For a long time now I have answered Request for Proposals (RFP) in the Identity and Access Management space. I have sequestered myself for days, nights and weekends more times than I would like to say all in the name of winning a contract against a plethora of competition.
In the landscape of the Technology world the RFP represents a method of differentiating the Wheat from the Chaff, or does it? Let’s face it; an RFP is a heck of a lot of work to both create and to answer. On the answering side more times than not the RFP is “throw away” work, meaning a prospective vendor has to carve out a significant amount of time, effort and know how into a packaged application of sorts for no fee only to compete with a dozen or more other companies. Assuming a one in ten hit (I have seen statistics by Solution Selling stating 15% is the norm at best) then does the cost outpace the success? A two week process involving 2-3 resources might run you 40 hours total or more and if your resources average 100K than you are looking at a roughly $4000 hit for every RFP you answer. Of course this doesn’t include site visits and follow up presentations that can take the cost easily over $10,000. If you manage to succeed on one RFP out of 7 then you had better hope the profit margin exceeds $70,000 just to break even.
It is for these reasons and the very fact that responding to an RFP is a real pain in the @$$ that I truly loathe the RFP process. It reminds me of the SAT. Prep for weeks for the 4 hour exam that will determine your future as opposed to the years of work in school getting decent grades.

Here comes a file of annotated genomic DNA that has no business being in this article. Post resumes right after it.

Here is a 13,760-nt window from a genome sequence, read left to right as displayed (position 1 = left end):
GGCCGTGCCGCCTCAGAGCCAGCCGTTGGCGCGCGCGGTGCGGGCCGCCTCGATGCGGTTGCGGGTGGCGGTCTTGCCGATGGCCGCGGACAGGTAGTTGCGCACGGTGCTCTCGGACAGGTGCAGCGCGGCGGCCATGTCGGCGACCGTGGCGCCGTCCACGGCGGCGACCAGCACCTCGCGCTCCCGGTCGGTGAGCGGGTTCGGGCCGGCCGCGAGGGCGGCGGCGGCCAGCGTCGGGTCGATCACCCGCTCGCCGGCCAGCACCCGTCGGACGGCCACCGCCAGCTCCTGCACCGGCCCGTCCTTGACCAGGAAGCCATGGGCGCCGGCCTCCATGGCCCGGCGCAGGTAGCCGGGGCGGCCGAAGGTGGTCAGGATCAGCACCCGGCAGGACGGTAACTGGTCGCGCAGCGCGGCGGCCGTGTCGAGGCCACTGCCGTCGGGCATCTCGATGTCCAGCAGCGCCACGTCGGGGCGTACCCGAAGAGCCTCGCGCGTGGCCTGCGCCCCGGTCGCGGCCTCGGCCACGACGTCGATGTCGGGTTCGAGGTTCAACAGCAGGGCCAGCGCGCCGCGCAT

The difference I see in many RFPs is timing and influence. If you happen to write the RFP for the customer and happen to also be allowed to answer it, if you happen to have already been to the customer’s site and had a pain point identification session or if you just so happen to be neighbors with the deciding members then you can walk in to the process with head held high and a much stronger feeling than going in “blind”. Unfortunately many times, in this and most businesses, it is who you know much more than what you know.
Better to be the company that gets in front of the customer before an RFP comes to fruition thus stacking the odds in your favor. If not, then the best thing is to gauge who and what you know about the customer so better to judge whether there really is a shot at winning the Bid. Don’t get me wrong, we have had success with the blind approach before, it is just not a high percentage hit.
So I recommend the following checks before answering:
- Is this for real? Meaning does this RFP have an actual path to award spelled out in the RFP itself.
- Is the writer of the RFP also answering it? This is paramount to understanding if there is an “inside track” and your response simply fills the quota.
- How many companies has the RFP been released too? 100 companies whittles your chances to 1% or less if there are influencers already involved.
- Understand the decision making process. This should be well documented within the RFP. Be on the look out for “gotchas” that involve preference for in-state suppliers, minority owned companies or flatly stating the “lowest” dollar bid will win (as offshore resources are hard to compete with).
- Do you know anyone internally at the company? Always a bonus to place a phone call before the RFP process starts (always before it starts so as not to violate the rules).
Agree? Disagree? Thoughts? Comments?
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